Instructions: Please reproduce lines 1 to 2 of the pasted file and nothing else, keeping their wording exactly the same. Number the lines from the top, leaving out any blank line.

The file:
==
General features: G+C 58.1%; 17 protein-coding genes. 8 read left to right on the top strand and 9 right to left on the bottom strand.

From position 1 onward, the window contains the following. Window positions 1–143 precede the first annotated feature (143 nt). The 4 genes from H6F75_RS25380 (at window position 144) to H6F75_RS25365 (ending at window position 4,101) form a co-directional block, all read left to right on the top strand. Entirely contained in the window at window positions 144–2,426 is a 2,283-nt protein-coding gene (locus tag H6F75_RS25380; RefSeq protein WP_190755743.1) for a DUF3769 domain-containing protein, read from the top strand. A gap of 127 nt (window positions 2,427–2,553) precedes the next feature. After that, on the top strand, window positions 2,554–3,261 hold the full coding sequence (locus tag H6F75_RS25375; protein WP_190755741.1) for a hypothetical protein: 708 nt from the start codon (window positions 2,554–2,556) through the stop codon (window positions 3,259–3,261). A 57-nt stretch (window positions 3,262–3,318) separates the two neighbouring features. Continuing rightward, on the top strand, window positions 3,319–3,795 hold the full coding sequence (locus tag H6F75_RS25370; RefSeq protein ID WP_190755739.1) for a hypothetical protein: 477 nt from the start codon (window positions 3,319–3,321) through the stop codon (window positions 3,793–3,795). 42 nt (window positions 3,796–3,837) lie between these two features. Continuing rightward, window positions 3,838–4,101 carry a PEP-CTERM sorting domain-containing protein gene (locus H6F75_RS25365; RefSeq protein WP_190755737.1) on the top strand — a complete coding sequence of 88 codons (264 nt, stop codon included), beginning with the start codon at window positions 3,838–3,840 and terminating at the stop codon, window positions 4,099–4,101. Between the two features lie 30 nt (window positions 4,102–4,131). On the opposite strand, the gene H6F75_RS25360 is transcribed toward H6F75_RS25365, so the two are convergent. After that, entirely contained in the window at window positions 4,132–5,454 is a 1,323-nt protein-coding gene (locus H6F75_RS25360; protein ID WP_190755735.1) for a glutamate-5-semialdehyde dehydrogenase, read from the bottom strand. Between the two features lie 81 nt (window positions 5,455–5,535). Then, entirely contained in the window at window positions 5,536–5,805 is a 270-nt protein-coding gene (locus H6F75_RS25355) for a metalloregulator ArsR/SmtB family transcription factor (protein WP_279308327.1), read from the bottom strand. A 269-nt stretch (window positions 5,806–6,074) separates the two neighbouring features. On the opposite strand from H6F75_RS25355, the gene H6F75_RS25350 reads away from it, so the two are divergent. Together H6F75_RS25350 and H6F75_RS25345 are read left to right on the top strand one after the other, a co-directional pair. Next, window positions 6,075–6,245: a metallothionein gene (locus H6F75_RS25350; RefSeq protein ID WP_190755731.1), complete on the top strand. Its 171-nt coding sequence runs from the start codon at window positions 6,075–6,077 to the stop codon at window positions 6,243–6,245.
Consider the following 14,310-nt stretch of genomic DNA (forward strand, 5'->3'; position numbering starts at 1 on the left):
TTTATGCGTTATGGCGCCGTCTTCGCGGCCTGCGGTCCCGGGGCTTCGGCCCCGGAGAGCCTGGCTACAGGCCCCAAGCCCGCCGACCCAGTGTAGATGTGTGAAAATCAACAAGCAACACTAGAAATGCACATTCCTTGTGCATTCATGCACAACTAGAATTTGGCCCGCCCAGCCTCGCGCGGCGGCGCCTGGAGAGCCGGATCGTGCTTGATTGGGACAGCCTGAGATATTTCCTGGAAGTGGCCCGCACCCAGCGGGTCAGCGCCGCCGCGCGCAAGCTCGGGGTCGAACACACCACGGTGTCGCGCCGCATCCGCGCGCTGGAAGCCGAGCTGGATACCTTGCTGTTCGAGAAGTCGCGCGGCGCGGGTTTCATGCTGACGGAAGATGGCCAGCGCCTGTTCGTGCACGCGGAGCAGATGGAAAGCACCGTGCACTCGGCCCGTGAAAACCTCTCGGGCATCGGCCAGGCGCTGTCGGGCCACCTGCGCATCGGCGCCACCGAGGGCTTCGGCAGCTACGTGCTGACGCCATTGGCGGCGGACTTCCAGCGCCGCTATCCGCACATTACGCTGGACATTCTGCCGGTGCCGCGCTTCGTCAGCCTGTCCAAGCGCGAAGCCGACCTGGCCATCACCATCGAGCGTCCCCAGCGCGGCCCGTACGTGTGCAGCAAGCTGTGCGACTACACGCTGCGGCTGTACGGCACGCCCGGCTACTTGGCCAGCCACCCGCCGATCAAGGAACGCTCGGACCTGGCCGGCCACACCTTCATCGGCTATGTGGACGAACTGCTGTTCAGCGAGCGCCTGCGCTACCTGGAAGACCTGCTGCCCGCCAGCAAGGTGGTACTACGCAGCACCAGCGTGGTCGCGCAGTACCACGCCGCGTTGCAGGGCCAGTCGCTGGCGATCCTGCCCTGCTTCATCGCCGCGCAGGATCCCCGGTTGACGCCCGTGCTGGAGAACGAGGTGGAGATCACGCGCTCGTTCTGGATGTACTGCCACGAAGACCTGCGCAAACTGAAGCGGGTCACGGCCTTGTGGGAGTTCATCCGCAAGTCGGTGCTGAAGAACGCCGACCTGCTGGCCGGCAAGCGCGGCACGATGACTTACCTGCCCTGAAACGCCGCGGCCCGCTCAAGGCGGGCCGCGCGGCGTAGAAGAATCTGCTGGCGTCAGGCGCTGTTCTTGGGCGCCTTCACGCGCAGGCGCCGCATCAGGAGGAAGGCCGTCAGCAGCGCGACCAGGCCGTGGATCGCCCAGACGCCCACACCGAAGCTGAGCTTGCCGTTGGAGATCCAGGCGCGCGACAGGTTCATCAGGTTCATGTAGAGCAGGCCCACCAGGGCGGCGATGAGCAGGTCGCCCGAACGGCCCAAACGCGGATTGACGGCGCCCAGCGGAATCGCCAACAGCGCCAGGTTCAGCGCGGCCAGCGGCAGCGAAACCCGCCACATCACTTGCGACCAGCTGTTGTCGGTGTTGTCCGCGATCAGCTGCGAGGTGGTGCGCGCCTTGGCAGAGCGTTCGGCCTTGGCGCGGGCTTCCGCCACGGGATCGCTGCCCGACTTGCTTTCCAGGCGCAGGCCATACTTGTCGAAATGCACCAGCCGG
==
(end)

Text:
General features: G+C 58.1%; 17 protein-coding genes. 8 read left to right on the top strand and 9 right to left on the bottom strand.

From position 1 onward, the window contains the following. Window positions 1–143 precede the first annotated feature (143 nt). The 4 genes from H6F75_RS25380 (at window position 144) to H6F75_RS25365 (ending at window position 4,101) form a co-directional block, all read left to right on the top strand. Entirely contained in the window at window positions 144–2,426 is a 2,283-nt protein-coding gene (locus tag H6F75_RS25380; RefSeq protein WP_190755743.1) for a DUF3769 domain-containing protein, read from the top strand. A gap of 127 nt (window positions 2,427–2,553) precedes the next feature. After that, on the top strand, window positions 2,554–3,261 hold the full coding sequence (locus tag H6F75_RS25375; protein WP_190755741.1) for a hypothetical protein: 708 nt from the start codon (window positions 2,554–2,556) through the stop codon (window positions 3,259–3,261). A 57-nt stretch (window positions 3,262–3,318) separates the two neighbouring features. Continuing rightward, on the top strand, window positions 3,319–3,795 hold the full coding sequence (locus tag H6F75_RS25370; RefSeq protein ID WP_190755739.1) for a hypothetical protein: 477 nt from the start codon (window positions 3,319–3,321) through the stop codon (window positions 3,793–3,795). 42 nt (window positions 3,796–3,837) lie between these two features. Continuing rightward, window positions 3,838–4,101 carry a PEP-CTERM sorting domain-containing protein gene (locus H6F75_RS25365; RefSeq protein WP_190755737.1) on the top strand — a complete coding sequence of 88 codons (264 nt, stop codon included), beginning with the start codon at window positions 3,838–3,840 and terminating at the stop codon, window positions 4,099–4,101. Between the two features lie 30 nt (window positions 4,102–4,131). On the opposite strand, the gene H6F75_RS25360 is transcribed toward H6F75_RS25365, so the two are convergent. After that, entirely contained in the window at window positions 4,132–5,454 is a 1,323-nt protein-coding gene (locus H6F75_RS25360; protein ID WP_190755735.1) for a glutamate-5-semialdehyde dehydrogenase, read from the bottom strand. Between the two features lie 81 nt (window positions 5,455–5,535). Then, entirely contained in the window at window positions 5,536–5,805 is a 270-nt protein-coding gene (locus H6F75_RS25355) for a metalloregulator ArsR/SmtB family transcription factor (protein WP_279308327.1), read from the bottom strand. A 269-nt stretch (window positions 5,806–6,074) separates the two neighbouring features. On the opposite strand from H6F75_RS25355, the gene H6F75_RS25350 reads away from it, so the two are divergent. Together H6F75_RS25350 and H6F75_RS25345 are read left to right on the top strand one after the other, a co-directional pair. Next, window positions 6,075–6,245: a metallothionein gene (locus H6F75_RS25350; RefSeq protein ID WP_190755731.1), complete on the top strand. Its 171-nt coding sequence runs from the start codon at window positions 6,075–6,077 to the stop codon at window positions 6,243–6,245.